It’s practically tragic to love both bargains and business class. They don’t usually go hand in hand, but I do my best to forge their friendship. Hence the tickets I cobbled together for our first trip to Europe as a family of five. I’ve always felt like it’s better to split up long flights, especially with a child, because it gives parents a reasonably timed end to look forward to. You know you don’t have an eleven-hour flight to Amsterdam ahead; you can relax a little when your child wakes up over the Atlantic, knowing you’ll be cradled in the arms of Heathrow soon enough. So I was pretty gung-ho to buy tickets from Houston to Newark on United, then on British Airways from Newark to London and London to Rome. The only catch with an airline-switching plan like this: you have to collect your bags from one airline and recheck them with the other. With our arrangement, we’d also need to change terminals—with about 9 bags and a baby in tow. Much to our dismay, only 7 of those bags showed up in Newark. We were missing the bag holding Josephine’s car seat, where we’d also stuffed our heavy coats, and the bag filled with Josephine’s clothing – all of it. And to really complicate things, we would be boarding a different airline to Europe; why would United need to ship our things all the way to Rome when, to their knowledge, our journey ended in Newark?
As our plane lifted off for London, I was on the phone with United, lodging a complaint and praying they’d mercifully forward our gear to us. I called that same number every day for the next five days, between trips to boutiques in Rome to buy Josephine some substitute threads and search for new jackets for Jamil and me, just in case our bags never showed up. United promised the bags were on their way, having clambered aboard a Lufthansa flight to Munich, the baggage-locator-lady said. But then, crickets. When would the bags make it to Rome, I asked? Crickets. Was there a record number we could use to track their current location? Crickets. Then, on New Year’s Eve, the phone rang. One of our bags was at the Rome airport in the Alitalia storage area. Alitalia? Who knows.
Anyway, at about 4pm, my dad and I trekked out to Terminal 1, where we had a most unpleasant interaction with an Alitalia representative, who argued that it made no sense for our international, United-transported bags to be in the storage closet the United representative had indicated. Boasting that she’d worked in this industry for 27 years and never seen such a thing, she predicted that my bag wasn’t there. My dad bristled, tersely informing her that he’d worked in customs law for 50 years but would still never presume to claim such omniscience. Needless to say, the walk to the storage closet was tense, but when the Alitalia signora threw open the door, a giant smile spread across my face. There it was: shiny, black, and mine. My dad and I battered the lady with “I told you so” in probably fifty different permutations as we wheeled our treasure back to the taxi stand. What a relief.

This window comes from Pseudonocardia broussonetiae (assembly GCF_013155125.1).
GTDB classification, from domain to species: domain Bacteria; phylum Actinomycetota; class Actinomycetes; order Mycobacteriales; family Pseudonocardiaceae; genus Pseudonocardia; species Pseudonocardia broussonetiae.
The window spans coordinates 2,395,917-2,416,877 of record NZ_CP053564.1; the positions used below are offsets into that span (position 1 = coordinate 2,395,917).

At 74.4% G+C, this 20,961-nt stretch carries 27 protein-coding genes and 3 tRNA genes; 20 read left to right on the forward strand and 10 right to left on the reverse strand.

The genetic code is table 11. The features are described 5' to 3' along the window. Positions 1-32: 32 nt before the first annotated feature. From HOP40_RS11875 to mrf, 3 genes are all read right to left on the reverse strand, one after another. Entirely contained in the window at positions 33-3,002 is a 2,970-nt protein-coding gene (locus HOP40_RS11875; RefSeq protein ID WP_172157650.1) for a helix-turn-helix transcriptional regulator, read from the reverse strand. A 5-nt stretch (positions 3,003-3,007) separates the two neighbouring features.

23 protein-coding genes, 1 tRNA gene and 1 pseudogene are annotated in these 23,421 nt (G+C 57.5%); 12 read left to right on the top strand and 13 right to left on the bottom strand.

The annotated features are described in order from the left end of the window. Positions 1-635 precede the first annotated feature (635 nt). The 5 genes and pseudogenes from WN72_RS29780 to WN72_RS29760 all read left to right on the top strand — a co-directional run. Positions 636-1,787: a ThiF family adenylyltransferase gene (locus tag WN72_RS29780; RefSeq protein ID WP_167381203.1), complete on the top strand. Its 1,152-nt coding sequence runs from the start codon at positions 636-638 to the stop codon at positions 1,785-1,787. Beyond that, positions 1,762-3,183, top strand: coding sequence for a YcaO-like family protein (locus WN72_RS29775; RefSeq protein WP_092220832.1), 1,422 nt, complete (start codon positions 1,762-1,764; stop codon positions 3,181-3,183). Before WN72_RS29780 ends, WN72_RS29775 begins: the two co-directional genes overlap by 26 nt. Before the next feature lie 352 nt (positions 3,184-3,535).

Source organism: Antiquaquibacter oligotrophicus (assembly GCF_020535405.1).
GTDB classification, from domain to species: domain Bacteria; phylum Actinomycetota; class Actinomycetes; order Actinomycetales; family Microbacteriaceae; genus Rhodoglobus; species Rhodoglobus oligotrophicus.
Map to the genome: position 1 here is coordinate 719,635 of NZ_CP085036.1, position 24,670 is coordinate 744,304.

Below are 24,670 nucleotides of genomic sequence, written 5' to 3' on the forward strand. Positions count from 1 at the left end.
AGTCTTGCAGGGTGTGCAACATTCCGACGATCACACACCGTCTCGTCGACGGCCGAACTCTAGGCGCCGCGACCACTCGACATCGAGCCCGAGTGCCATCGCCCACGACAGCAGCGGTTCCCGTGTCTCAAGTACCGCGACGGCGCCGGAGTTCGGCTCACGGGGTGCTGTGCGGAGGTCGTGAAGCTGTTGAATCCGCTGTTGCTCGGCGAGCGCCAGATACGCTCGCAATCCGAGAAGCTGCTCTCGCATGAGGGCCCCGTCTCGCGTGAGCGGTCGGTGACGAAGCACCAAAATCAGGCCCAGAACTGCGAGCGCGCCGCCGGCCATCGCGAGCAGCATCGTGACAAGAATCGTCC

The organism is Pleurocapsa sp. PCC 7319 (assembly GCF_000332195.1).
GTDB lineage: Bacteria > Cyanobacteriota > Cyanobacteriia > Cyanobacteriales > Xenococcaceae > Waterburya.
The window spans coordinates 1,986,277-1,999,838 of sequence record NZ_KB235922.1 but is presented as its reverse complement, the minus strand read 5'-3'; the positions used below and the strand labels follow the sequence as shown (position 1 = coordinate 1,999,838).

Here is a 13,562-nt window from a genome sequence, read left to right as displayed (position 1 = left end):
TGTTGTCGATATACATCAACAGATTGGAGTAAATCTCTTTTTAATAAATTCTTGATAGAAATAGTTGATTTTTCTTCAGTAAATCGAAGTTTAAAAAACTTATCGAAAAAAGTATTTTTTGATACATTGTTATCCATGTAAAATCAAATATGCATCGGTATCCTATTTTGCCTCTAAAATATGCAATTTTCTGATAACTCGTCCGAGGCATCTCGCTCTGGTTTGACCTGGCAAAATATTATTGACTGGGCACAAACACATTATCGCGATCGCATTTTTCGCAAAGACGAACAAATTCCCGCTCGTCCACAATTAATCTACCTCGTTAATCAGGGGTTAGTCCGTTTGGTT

Back at the hotel, I bounced up to our room, feeling more optimistic than I had in days, and knocked loudly on the door. Seconds later, Jamil cracked the door, took one look at me, looked at the bag, and said, “Whose bag is that?” … “Um, it’s ours!” I exclaimed. “No, it isn’t.” And the next thing I knew, he was calling United to tell them that we had one Mr. Yamaguchi’s suitcase.
Okay, so this is where things really got interesting for us.
The United people’s reaction defied our expectations. They’re usually cavalier, totally unconcerned. But that day, we learned that there’s liability attached to allowing one passenger to leave with another’s bag. The United rep went into full panic mode, demanding that Jamil return Mr. Yamaguchi’s suitcase immediately. United would send someone to collect it right away if we couldn’t make it back to the airport. Sensing that he finally had someone’s attention, Jamil said, “No. We will not release the Yamaguchi bag until United produces our two bags.” And with that, he said his goodbyes. I kid you not, ten minutes later, the phone buzzed to life, and a voice on the other end told us that our bags were at the Rome airport and we just had to go get them.
It was 7pm on New Year’s Eve in Rome. The streets were pitch-black; the city had shut off the streetlights in preparation for fireworks and revelry. The taxi stand, normally lined with eager cabbies, sat completely empty. Our prospects looked grim. Then, suddenly, out of nowhere glowed the green light of a free taxi. Jumping and waving in the middle of the street, we flagged it down and jumped in, asking the driver to put the pedal to the metal. He took me at my word. We practically soared to the airport, and when we arrived, we asked if he’d wait and go just as quickly back to Rome, so we could make it to our New Year’s Eve dinner. I won’t bore you with the details of going backwards through customs at baggage claim or of finding our bags sitting casually outside the Lufthansa office, just waiting to be collected. Instead, I’ll take you back outside the terminal as we exited, only to find a crowd of recently arrived passengers mobbing our taxi. We parted the seas to find him waiting patiently for us and turning away high Euro offers for a ride to the city. We had the only taxi at the airport that evening.
As we maneuvered our giant rented van out of the city the next day, snug in our warm coats and Josephine buckled safely into her car seat, I said a word of gratitude to Mr. Yamaguchi. I don’t know if he ever saw his bag again, but I feel certain that had it not been for that (suit)case of mistaken identity, we would never have seen ours.
Author: Jessica Givens